Protecting access to prescriptions is critical to patient “comebacks”

Like many Texans, I have a great passion for the game of football. I’m not only a fan, but also a former professional player: I was the placekicker for the San Diego Chargers for 10 seasons during the Dan Fouts and Don Coryell years, retiring in 1986 as the team’s all-time leading scorer. While I loved my time playing during those special years, I know that I was extremely fortunate to even be alive and get to experience what it was like to kick a game-winning field goal in overtime of a playoff game.

Thirty-eight years ago, as my third season with the Chargers began, my struggles with ulcerative colitis came to a head. I needed two emergency life saving surgeries six days apart that required over 80 units of blood and left me wearing an ostomy bag. I was devastated, as you can imagine, and was sure my playing days were over. I really wondered what kind of life I could live.

Fortunately, with the Lord’s help, innovative new products and treatments, outstanding medical care and the drive to continue playing, I was given the chance to return to the NFL, where I played for seven more seasons, earned Comeback Player of the Year honors in 1980 and was eventually inducted into the San Diego Chargers Hall of Fame.

But my challenges didn’t end with the end of my career. Shortly after the birth of our last child, I was diagnosed with hepatitis C from tainted blood I had received way back in 1979. Fortunately, over the last few years, incredible breakthrough treatments have been developed that now give patients more than a 90 percent chance of curing the virus. I was one of the lucky ones and am now clear of the virus and in great health.

Today, at the age of 62, I am more appreciative than ever of the medical device and pharmaceutical industries and the many scientists and researchers who dedicate their lives to finding better treatments and cures for patients like me. I believe we are on the cusp of a whole new era in medicine, as the study of genomics and personalized medicine is applied to all kinds of diseases to develop revolutionary, life-saving and life-extending drugs that will allow many more patients make their own comebacks.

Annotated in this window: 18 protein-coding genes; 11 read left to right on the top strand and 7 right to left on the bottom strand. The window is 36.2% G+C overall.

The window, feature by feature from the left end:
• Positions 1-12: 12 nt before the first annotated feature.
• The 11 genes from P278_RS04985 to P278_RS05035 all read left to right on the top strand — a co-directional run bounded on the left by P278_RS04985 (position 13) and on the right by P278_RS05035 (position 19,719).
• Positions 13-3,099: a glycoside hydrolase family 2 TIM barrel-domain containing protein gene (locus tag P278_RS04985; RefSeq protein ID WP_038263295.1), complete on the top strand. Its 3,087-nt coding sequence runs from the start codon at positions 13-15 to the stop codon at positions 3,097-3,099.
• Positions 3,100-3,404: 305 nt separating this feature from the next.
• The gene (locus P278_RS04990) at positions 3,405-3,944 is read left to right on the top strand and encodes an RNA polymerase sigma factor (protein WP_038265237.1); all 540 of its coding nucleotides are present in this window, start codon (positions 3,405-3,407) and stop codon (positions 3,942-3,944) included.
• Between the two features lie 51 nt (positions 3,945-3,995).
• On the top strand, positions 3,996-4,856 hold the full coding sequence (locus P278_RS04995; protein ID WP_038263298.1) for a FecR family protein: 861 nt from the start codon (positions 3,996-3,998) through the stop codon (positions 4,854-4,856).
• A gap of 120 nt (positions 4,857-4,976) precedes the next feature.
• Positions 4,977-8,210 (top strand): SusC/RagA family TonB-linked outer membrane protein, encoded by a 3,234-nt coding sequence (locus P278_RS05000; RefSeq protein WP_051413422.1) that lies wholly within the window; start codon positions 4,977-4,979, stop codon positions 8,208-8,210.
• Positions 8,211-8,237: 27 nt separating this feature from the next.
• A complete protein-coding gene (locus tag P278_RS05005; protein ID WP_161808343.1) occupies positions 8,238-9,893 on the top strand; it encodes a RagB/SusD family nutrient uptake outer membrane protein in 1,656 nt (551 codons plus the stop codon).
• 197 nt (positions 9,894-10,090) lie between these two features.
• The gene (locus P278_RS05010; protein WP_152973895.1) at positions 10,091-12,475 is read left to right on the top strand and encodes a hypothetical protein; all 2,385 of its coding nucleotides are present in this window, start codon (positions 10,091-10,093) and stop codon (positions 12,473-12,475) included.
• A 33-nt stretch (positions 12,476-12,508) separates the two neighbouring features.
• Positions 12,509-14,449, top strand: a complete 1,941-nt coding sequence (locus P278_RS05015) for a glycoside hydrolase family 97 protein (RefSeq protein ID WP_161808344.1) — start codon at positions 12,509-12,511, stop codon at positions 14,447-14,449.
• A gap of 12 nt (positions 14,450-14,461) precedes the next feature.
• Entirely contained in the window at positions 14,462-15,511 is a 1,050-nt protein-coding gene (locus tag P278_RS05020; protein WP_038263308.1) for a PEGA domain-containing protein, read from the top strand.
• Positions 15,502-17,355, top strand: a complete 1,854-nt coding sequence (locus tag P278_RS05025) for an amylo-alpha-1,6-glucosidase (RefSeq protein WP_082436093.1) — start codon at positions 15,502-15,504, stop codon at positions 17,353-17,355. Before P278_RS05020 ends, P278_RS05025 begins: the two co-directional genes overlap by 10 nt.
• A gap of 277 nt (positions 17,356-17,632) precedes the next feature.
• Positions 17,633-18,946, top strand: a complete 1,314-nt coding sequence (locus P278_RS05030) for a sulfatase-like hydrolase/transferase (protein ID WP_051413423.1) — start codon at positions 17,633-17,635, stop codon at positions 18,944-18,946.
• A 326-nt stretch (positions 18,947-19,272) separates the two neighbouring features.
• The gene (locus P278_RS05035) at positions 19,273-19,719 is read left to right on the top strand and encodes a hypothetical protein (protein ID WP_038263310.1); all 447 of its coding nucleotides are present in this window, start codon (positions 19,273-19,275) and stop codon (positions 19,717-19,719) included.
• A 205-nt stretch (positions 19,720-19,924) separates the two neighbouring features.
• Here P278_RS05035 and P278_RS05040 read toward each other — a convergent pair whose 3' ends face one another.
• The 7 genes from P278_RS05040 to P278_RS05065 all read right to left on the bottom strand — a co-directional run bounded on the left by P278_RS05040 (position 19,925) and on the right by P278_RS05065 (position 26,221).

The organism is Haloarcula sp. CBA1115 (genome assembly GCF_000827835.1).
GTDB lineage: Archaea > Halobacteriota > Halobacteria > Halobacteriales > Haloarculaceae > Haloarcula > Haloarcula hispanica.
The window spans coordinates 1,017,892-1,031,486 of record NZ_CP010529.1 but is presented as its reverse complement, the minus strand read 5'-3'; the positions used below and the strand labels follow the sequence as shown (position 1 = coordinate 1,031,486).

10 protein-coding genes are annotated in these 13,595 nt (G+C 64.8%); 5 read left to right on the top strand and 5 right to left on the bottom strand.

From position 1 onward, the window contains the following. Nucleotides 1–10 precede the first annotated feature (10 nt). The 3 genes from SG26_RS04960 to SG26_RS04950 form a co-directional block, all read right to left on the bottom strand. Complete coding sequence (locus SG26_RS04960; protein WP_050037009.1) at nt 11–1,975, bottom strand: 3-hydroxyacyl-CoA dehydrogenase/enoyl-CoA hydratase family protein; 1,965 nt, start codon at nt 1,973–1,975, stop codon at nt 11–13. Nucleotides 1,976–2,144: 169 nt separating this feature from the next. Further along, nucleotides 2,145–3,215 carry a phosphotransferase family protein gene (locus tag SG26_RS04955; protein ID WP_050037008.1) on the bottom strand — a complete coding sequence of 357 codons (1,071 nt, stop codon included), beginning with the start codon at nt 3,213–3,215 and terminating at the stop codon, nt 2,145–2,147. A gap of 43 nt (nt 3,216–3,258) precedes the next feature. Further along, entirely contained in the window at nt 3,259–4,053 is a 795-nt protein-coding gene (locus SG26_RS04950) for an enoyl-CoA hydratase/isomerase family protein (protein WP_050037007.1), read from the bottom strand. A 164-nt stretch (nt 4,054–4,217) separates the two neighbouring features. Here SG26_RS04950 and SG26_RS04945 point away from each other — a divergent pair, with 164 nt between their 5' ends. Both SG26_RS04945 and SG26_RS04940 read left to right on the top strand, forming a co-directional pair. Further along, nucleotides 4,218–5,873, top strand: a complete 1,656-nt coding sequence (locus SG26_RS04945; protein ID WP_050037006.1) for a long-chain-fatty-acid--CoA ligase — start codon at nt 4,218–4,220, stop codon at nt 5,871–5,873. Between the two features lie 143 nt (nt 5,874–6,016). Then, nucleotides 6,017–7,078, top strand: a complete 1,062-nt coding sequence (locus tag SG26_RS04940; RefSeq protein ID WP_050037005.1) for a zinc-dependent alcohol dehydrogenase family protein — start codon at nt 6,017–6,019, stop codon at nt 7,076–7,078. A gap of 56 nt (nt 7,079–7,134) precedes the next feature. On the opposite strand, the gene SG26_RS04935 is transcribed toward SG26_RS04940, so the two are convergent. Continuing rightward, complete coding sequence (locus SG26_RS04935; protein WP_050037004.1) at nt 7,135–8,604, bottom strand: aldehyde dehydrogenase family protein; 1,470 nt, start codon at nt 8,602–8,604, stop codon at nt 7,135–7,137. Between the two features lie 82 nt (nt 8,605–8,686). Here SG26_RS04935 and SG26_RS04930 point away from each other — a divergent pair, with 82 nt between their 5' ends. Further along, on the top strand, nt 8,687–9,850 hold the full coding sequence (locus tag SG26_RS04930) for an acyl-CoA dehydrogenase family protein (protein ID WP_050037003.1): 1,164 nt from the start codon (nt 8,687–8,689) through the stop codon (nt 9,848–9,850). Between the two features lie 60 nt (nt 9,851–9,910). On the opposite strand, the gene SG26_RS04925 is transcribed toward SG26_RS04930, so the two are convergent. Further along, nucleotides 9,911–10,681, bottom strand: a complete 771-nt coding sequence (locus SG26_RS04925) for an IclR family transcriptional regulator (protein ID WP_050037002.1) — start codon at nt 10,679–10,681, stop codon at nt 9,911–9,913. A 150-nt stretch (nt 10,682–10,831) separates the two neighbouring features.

With strong bipartisan support, Texas legislators have passed laws over the last 13 years to protect the most vulnerable Texans by ensuring they have the same access I had to the medicines and treatments their doctors determine are best for their care and well-being. These patient protections are critical for those whose health is dependent on specific medicines or targeted combinations of therapies — and whose well-being could be seriously threatened by changes of prescription or delays in receiving drugs.

That’s why it’s so alarming that some lawmakers in Texas are advocating policies that would restrict patient access to the important medicines they desperately need. Such measures would allow insurance companies, rather than doctors, to determine the best course of treatment and medications for patients on Medicaid. If passed, insurance companies would have the option to provide patients with less expensive medicines that may be less effective or even entirely ineffective.  Ultimately, insurance companies would be allowed to require patients to “fail” first using lower-cost drugs or treatments before allowing them access to medicines that have proven to be successful and initially prescribed by their doctor.

Healthcare professionals and patients should not have to jump through burdensome administrative hoops to secure the most appropriate therapeutic options. Ultimately, doctors, not insurance companies, should make the determination of the best course of treatment and medications for a patient.

While supporters of these measures claim this restriction in access would save the state money, Texas could run the risk of losing hundreds of millions of dollars in rebates from manufacturers, a method of Medicaid reimbursement in which manufacturers pay more than $1.8 billion back into the program, which has kept prescription costs lower than other states.

My career with the Chargers and my life afterward would not have been possible without the access to the most innovative and effective treatments. I cannot imagine, in the midst of my worst and most urgent struggles, being denied access to the medicines my doctors believed would provide the greatest opportunity for me to get better. Whether ulcerative colitis, Crohn’s disease, hepatitis C or any other illness, patients deserve access to the drugs that will give them the best chance to make their own personal comebacks. 

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